Friday, 29 September 2023


The Employment Development Department, or EDD, announced Tuesday it has awarded more than $648,000 for the Supply Chain and Worker Readiness Program, an integral part of Humboldt County’s groundbreaking offshore wind energy project.

The program is designed to facilitate workforce development efforts over the entire offshore wind project lifecycle and will utilize funds for research, community preparation, and workforce partner development.

The funding will also be applied towards the education and capacity building of local businesses to meet Humboldt County’s long-term workforce needs while this new industry is established.

“This offshore wind project will give regional workers access to industry-focused training, supportive services, and employment opportunities,” said EDD Director Nancy Farias. “As our economy evolves, EDD and its regional workforce development partners are focused on preparing California’s workforce for these new opportunities.”

The program will be administered by Humboldt County’s Economic Development Division in tandem with the Humboldt County Workforce Development Board, or WDB.

WDB staff will work with program beneficiaries to develop an emerging offshore wind workforce by connecting beneficiaries with partner grants, loans, and technical assistance.

While offshore wind is expected to create jobs within construction and skilled trades, such as manufacturing, fabrication, welding, construction, and safety, it also has the potential to grow other local industries including medical, housing and childcare.

To meet the extensive demands of the long-term offshore wind project, the Program will provide supportive services to Humboldt County as it strategically plans to integrate this new industry into its community.

Specialized training and education will be made available through partnerships with Cal Poly Humboldt, College of the Redwoods, and labor unions.

These programs will provide direct path opportunities that transition participants into employment with businesses that are part of the offshore wind system supply chain. In addition, the program will support widespread community education and outreach pertaining to offshore wind energy.

Funding for this grant was provided through the discretionary funds made available to Governor Gavin Newsom in accordance with the federal Workforce Innovation and Opportunity Act and administered by the EDD and the California Labor & Workforce Development Agency.

For more information on this program, contact Humboldt County’s Economic Development Division Director Scott Adair at 1-707-476-4800.

SACRAMENTO — Sen. Bill Dodd, D- Napa, is calling for transparency regarding the acquisition of thousands of acres of farmland in Solano County by a group of Silicon Valley billionaires for development of a new city.

“Solano County contributes greatly to California’s reputation as being America’s breadbasket, so people in my district are understandably alarmed at a shadowy investment group buying up large tracks of farmland, purportedly to build a new city,” Sen. Dodd said.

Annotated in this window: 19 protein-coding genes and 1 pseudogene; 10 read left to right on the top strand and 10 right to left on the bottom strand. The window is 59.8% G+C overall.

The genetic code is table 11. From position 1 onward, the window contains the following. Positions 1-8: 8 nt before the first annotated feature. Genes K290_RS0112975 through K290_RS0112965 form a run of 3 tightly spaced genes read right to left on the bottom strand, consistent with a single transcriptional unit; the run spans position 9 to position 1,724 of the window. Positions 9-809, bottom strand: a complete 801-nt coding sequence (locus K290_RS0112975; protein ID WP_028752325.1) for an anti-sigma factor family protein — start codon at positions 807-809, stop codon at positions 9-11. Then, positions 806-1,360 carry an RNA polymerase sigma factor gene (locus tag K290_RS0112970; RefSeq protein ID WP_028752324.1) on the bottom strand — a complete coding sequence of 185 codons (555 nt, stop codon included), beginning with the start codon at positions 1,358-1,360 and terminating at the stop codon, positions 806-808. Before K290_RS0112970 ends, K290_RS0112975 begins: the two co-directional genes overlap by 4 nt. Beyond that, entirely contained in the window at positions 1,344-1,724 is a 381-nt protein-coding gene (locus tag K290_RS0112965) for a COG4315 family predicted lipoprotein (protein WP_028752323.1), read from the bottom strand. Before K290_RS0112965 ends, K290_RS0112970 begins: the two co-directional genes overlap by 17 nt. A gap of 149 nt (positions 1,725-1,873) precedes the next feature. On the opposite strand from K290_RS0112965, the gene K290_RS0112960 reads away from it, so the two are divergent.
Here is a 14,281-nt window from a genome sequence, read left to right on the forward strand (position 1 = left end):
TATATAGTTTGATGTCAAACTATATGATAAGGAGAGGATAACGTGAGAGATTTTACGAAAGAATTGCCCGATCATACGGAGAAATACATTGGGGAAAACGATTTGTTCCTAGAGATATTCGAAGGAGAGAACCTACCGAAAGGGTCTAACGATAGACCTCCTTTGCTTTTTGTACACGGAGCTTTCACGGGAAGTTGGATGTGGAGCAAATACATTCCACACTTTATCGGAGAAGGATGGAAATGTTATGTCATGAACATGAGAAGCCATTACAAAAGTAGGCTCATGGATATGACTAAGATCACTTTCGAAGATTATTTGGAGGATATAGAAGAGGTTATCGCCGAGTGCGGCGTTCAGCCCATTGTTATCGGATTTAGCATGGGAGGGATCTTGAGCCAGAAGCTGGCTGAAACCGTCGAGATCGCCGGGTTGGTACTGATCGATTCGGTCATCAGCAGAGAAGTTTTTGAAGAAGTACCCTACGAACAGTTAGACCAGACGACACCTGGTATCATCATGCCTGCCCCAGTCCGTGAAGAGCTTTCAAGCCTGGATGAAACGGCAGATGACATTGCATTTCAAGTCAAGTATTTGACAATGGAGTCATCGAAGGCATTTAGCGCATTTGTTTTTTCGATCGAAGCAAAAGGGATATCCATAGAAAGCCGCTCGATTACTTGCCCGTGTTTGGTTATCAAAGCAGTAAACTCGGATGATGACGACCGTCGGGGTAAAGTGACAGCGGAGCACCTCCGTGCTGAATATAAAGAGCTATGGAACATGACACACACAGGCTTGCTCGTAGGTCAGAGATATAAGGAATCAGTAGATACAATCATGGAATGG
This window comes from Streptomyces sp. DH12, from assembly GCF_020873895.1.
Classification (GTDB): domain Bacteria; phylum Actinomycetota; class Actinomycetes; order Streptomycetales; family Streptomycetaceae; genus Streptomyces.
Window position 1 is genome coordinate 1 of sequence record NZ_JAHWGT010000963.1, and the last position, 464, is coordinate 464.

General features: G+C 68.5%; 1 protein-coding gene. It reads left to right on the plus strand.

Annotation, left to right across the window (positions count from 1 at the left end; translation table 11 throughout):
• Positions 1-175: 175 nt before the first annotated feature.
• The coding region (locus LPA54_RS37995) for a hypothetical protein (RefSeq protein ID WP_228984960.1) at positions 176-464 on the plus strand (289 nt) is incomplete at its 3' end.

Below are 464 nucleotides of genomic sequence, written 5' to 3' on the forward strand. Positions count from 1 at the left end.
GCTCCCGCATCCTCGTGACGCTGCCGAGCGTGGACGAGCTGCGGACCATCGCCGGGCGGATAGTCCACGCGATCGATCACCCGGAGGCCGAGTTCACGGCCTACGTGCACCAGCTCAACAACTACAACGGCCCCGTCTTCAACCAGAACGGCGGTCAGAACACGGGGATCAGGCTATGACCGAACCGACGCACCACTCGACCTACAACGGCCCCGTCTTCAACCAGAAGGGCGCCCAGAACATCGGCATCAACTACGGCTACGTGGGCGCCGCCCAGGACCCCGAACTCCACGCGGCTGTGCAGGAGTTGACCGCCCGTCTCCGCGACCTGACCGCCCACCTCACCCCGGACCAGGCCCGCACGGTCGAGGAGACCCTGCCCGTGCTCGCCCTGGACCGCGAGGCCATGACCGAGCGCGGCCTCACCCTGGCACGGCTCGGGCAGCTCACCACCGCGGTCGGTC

“But we don’t really know what’s going on because the investors have not shared anything with locals,” Dodd said. “While California certainly needs more housing, we need to be intentional about how and where we develop. We need to be able to continue to produce food and avoid suburban sprawl. I’m calling on these developers to be fully transparent in their dealings and to abide by state and local land use regulations. Trying to subvert agricultural protections, public scrutiny and thoughtful decision making doesn’t fly.”

Sen. Dodd was speaking Tuesday about the Flannery Associates land purchases during an informational hearing of the Senate Agriculture Committee entitled “Navigating Threats to California Agriculture.”

The hearing can be found here.

Dodd represents the Third Senate District, which includes all or portions of Napa, Yolo, Sonoma, Solano, Sacramento and Contra Costa counties.

On Wednesday, Rep. Mike Thompson (CA-04) announced that the project to elevate part of State Route 37 is receiving $155 million from the Bipartisan Infrastructure Law.

“State Route 37 is an essential thoroughfare that faces significant risk from rising sea levels, threatening the commute for the millions who rely on it every year,” said Thompson. “The Bipartisan Infrastructure Law is the most significant investment in our country’s infrastructure since President Eisenhower’s interstate system, and now the State Route 37 project is receiving a major boost from this historic law.. I was proud to vote for the Bipartisan Infrastructure Law in Congress and I am glad to see the federal funding coming to our community to improve State Route 37, protect habitats, and combat the climate crisis.”